This is a fairly common mistake made by new tweeters. The excitement of being able to talk directly to a celebrity! But some people take it too far. This is demonstrated nicely by the account HarryMyCatDied, an account dedicated to highlighting those who tweet Harry Styles to tell him their cat has died. Or their goldfish. Or their granddad. They often accompany it with a photo. AS YOU DO.
Also, I’ve discovered thanks to Twitter that Harry Styles incest fanfiction exists with his sister. I hate my eyes.
Asking for RTs
There is an argument that you need to give people a strong call to action for them to do anything. But begging for a RT in every Tweet comes across as a little…desperate.
Just….it’s not 2009 anymore.
5 people followed you and 7 unfollowed you this week? Perhaps that’s because all you do is autotweet your numbers. This entirely misses the point of Twitter – it’s about quality over quantity. Also, if you send someone a message demanding to know why they’ve unfollowed you, you need to reassess your life choices.
Buying Twitter follows
Brands often make the mistake of buying a batch of followers to make them look more popular. This is a BIG mistake. You don’t get the engagement, and when Twitter has one of its clear ups the brand or individual ends up looking very foolish. This happened on Instagram recently, shaming celebs like Justin Bieber who lost over 3.5 million followers.
Compers are Twitter users who Tweet about competitions all day to be in with a chance of winning. That’s literally all they tweet. Well, aside from a few side swipes at other compers who have won a prize they ‘didn’t deserve’. If you’re a brand who has run a Twitter competition before, you’ll know how terrifying this sector of Twitter is.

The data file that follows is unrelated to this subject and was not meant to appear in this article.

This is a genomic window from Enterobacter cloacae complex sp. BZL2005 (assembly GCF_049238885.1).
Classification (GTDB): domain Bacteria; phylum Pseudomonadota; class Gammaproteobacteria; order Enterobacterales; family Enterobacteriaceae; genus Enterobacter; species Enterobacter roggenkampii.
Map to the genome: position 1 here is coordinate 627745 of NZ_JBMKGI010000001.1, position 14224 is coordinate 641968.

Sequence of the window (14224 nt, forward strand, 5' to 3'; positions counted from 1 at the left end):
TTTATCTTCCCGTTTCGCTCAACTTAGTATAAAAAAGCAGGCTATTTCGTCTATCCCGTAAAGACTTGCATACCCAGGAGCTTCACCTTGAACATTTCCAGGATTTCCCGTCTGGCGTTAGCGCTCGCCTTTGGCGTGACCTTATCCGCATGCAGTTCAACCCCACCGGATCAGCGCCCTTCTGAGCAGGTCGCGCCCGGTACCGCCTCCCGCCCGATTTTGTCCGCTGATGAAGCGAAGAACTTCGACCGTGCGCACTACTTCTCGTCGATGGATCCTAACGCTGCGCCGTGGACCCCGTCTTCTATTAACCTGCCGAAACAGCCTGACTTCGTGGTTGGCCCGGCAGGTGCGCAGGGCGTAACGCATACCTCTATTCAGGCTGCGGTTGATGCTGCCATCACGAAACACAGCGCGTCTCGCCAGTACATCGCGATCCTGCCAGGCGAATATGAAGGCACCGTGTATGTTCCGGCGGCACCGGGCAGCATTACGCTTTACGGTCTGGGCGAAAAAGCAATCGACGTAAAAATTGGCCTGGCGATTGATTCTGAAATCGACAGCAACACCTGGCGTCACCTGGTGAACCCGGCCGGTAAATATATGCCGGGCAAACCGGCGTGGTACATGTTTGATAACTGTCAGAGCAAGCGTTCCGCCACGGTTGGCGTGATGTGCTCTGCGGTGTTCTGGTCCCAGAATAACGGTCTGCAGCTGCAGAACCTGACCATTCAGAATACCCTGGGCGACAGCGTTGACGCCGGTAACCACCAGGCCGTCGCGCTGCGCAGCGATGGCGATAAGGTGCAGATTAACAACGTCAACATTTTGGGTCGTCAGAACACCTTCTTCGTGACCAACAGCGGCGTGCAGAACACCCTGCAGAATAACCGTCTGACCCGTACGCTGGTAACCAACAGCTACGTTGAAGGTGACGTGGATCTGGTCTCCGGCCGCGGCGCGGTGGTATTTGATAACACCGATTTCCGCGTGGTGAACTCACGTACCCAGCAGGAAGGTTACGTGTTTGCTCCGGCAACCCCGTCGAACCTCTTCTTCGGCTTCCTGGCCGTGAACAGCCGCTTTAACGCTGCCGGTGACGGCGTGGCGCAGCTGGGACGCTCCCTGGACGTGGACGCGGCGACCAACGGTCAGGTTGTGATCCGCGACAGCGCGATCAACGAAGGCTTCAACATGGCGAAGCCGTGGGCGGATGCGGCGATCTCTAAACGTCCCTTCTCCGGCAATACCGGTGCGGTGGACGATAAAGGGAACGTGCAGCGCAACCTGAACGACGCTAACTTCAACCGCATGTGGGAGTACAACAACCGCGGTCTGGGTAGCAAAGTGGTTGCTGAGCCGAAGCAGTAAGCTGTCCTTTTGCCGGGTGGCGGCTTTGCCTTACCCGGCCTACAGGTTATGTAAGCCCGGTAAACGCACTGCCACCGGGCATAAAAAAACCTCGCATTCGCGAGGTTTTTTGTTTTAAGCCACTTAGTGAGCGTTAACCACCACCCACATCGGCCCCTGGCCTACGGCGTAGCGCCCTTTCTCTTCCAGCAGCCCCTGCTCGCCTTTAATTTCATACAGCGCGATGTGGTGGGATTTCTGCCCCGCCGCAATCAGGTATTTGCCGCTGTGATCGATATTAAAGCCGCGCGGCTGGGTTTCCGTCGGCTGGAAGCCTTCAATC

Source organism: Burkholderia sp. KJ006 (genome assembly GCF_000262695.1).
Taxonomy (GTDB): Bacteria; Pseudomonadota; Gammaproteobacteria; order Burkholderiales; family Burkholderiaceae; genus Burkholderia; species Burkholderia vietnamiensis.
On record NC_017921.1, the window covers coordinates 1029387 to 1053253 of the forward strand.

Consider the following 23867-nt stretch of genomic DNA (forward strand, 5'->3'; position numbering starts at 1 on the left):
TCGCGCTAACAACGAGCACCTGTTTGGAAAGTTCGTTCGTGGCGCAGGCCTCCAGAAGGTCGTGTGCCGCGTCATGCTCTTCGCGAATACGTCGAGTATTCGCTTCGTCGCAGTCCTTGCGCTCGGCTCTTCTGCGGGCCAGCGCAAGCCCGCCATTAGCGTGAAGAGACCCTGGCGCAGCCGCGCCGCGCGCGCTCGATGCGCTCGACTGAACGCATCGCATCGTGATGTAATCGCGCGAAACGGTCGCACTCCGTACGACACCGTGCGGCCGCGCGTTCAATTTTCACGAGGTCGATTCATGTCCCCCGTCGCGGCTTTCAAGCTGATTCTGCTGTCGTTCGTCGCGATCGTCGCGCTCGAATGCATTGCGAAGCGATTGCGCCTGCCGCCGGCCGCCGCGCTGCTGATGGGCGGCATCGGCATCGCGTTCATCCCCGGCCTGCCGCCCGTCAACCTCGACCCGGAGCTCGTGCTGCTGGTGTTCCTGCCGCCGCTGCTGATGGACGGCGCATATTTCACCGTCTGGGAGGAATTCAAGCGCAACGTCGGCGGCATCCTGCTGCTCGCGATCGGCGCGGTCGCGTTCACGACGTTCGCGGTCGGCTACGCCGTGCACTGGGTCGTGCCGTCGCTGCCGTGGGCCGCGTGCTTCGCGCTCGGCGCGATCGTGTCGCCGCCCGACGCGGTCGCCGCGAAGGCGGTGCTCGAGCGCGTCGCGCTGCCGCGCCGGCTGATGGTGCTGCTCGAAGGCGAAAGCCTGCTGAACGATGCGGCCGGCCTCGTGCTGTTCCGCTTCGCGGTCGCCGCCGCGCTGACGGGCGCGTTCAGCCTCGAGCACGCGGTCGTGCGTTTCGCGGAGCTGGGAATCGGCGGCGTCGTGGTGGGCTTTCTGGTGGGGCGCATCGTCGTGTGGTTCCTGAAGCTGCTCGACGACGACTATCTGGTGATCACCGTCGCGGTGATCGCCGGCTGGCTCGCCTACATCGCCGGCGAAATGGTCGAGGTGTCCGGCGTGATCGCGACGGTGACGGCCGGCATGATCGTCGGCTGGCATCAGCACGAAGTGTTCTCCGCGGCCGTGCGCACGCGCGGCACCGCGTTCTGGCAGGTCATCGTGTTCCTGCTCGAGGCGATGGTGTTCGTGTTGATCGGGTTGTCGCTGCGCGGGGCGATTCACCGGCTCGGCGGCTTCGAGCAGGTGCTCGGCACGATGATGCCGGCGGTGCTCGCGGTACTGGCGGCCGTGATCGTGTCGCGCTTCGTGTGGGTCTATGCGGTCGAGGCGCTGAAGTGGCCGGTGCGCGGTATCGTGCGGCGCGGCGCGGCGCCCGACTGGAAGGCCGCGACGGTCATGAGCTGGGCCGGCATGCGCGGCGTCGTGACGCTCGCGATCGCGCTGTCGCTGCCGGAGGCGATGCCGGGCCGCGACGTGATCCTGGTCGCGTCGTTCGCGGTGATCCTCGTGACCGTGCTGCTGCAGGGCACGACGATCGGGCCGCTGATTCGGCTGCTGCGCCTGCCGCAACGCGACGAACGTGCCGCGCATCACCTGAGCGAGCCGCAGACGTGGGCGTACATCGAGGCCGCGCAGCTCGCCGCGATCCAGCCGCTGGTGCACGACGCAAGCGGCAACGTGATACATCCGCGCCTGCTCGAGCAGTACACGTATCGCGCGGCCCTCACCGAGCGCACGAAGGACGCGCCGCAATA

Sharing fitness/diet app updates
This is a given, but trolling is completely unacceptable. If you’re not sure if what you’re tweeting is suitable, consider this – would you say it in a room full of people or to someone’s face? No? Delete the tweet.
Bad spelling and grammar
Twitter is full of editors, bloggers, journalists and PRs. Poor spelling and grammar simply isn’t tolerated on Twitter.
I have to admit, this isn’t something that entirely bothers me – partly because I write social media policies occasionally and I’d rather less responsible employees kept their Twitter activities on the down low. But private accounts definitely irk some – and I can see their point. Why have a Twitter account if it’s private?
Brands constantly retweeting positive replies
The odd retweet of praise is absolutely fine, especially as a brand. But if your Twitter feed is 90% people praising you, and very little original content, people will be less likely to jump on board the follow bus.
Asking questions then not replying
This bugged several of my favourite tweeters:
So, what bugs you on Twitter?
Emma Cossey is a social media consultant and business trainer. She runs Social Lite Support, a micro social media consultancy for small businesses on a budget.